The 23-year-old singer’s careful observations add new profundity to her storytelling. Her second album confirms her place as one of modern R&B’s realest talkers.
The opening 20 seconds of “RIP,” a beat-switching standout from Mariah the Scientist’s Ry Ry World, feel like a cosmic ascension, pianos and synths glowing like sun-haloed clouds. “I’m speeding on my way home from Eleven,” she sings, a likely reference to the Miami superclub. The beatific vibes are a feint—the song bottoms out for swampy bass and a menacing, pitch-shifted Beach House sample. “I dream to be a fool,” Mariah sneers, as 808s hit with the sting of a slap. “That way you wouldn’t know that I knew what you do.” You can picture her swerving between lanes, glassy-eyed. Unable to kick this boy in the balls, the gas pedal will have to do.
Mariah’s second album confirms her as one of modern R&B’s realest talkers, as well as one of its most vivid storytellers. Her earliest songs began as poems, and there’s an imagistic quality to Ry Ry World’s casual evocations of, say, snow on a sunroof during a trip to Toronto, or the “damage in the brain matter” inflicted by a lover’s mixed messages. Less consistent lyricists would make these lines into centerpieces; for Mariah, they’re scenery.
The careful observations endow Mariah’s storytelling with particular heft. “I want to remind my fans to ‘tell it like it is’ because it helps define your character,” she said in an interview last year. “If you’re gonna be the bad guy, own it.” She commits to the bit with flair. With its pitched-down “Cry Me a River” sample, “Revenge” morphs from a confessional to a murder ballad; Mariah bares emotional wounds before imagining righteous payback. “Tell ’em that in death we’ll meet again,” she sings, voice cracking. “Like it ain’t your blood that’s on my hands.” You could imagine it soundtracking some avant-garde production of Macbeth, but it runs deeper than theater, too. It can be easier to pour out your heart by couching its secrets in hyperbole.
Ry Ry World is concise at just 10 tracks; along with recent projects from serpentwithfeet, Jorja Smith, and Victoria Monét, it’s a refreshing counter to the more bloated releases of major label R&B. At times the brevity is frustrating. With production from Swedish duo Jarami (Frank Ocean’s “Chanel,” “Biking”), the 90-second intro “Impalas & Air Force 1s” feels like a blissed-out drift through a coral reef. It would be welcome at triple the length. The unmemorable “Maybe” slides into watery ambience, and cheap shots at “big booty […] city girls” don’t add to its likeability. Mariah is at her best when she focuses on her own desires and agency. Over Spanish guitars on the raunchy “Walked In,” she plays feature artist Young Thug at his own game. “Off the Tesla, yes sir,” she instructs, before warning, “None of that cappin’ about booin’ up.”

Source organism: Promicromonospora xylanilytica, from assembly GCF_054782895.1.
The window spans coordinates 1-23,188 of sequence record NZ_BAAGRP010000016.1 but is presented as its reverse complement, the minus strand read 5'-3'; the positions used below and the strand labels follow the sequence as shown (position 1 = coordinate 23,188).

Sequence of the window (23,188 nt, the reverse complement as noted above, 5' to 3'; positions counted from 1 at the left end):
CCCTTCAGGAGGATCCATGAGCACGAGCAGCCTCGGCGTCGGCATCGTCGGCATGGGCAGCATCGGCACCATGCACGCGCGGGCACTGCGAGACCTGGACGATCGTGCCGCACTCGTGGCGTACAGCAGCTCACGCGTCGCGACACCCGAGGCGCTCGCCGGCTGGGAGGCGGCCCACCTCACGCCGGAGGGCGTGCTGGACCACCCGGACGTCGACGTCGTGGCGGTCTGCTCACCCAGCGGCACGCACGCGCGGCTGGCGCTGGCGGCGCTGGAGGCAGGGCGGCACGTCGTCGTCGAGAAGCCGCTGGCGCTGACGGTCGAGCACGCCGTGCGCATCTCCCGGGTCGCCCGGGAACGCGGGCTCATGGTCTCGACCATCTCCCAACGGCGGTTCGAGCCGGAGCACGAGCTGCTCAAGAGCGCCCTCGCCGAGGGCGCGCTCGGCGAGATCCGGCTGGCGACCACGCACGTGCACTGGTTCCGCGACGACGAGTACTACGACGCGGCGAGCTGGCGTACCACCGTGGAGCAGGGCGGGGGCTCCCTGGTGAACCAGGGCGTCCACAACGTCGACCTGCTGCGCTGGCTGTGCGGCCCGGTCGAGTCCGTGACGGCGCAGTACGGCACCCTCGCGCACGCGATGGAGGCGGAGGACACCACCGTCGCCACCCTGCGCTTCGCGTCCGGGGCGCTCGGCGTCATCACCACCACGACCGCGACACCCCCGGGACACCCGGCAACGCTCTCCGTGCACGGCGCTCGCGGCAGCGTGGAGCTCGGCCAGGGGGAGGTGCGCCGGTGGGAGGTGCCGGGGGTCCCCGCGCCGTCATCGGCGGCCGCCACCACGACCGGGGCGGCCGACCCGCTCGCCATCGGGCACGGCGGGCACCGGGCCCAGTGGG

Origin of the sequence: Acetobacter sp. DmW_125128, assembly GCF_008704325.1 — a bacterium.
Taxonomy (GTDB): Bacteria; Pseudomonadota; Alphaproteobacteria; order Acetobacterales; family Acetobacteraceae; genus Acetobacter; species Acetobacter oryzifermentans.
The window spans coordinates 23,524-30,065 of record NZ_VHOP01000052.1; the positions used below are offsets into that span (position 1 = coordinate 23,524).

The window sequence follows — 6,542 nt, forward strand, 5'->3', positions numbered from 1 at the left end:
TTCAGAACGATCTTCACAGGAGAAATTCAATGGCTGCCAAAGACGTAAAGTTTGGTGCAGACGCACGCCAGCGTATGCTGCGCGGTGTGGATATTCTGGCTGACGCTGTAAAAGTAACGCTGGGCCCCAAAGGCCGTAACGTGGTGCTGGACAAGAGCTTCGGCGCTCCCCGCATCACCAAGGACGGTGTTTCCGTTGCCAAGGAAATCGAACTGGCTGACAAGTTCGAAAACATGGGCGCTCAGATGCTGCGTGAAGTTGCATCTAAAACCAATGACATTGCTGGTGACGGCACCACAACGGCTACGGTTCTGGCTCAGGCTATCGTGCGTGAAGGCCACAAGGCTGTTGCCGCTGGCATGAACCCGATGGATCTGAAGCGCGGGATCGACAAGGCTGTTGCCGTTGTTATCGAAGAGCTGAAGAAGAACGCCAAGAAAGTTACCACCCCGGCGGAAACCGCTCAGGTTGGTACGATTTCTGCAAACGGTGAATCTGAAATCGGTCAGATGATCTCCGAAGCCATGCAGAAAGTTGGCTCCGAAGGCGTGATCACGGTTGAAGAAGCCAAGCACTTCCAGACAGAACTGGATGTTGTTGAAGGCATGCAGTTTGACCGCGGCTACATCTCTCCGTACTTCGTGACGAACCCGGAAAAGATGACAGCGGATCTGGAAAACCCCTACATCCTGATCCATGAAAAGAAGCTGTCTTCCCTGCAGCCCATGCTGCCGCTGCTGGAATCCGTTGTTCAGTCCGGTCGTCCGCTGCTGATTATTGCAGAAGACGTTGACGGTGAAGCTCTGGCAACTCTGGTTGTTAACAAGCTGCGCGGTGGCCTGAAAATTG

Fans have long gossiped about Mariah’s past relationship with Lil Yachty; in “Brain,” over a beat that rattles like a pinball in a sewer, she namechecks one of his tours and seems to describe her own depressive episode from the time. “I just/Wanted to escape for sure,” she sings, adding pained backing vocals. “I was/Staring out the big window, but I/Should’ve locked the bedroom door.” Once she starts it feels like she can’t stop, in a raw, diaristic digression that’s unique to Ry Ry World. You might find yourself replaying the song to let its brutal honesty sink in.
Around the time of her debut, Mariah defined her music as “a summation of my agony.” Recently she updated that description. “It’s more like after agony,” she said. “Maybe it used to hurt, and now it’s just a little scarred.” She traces that evolution in the wonderful “2 You,” a bittersweet ballad produced by DJ Camper, co-architect of at least two of the past decade’s best R&B songs. “I never thought it would go up in flames,” Mariah sings, as her voice breaks through an airy beat built of oohs and aahs. “But look at what we made/Sure was beautiful.” In the video, she performs against a starry backdrop, as if surveying her past with a birds-eye view. Her eyes are wide open, ready to experience it all.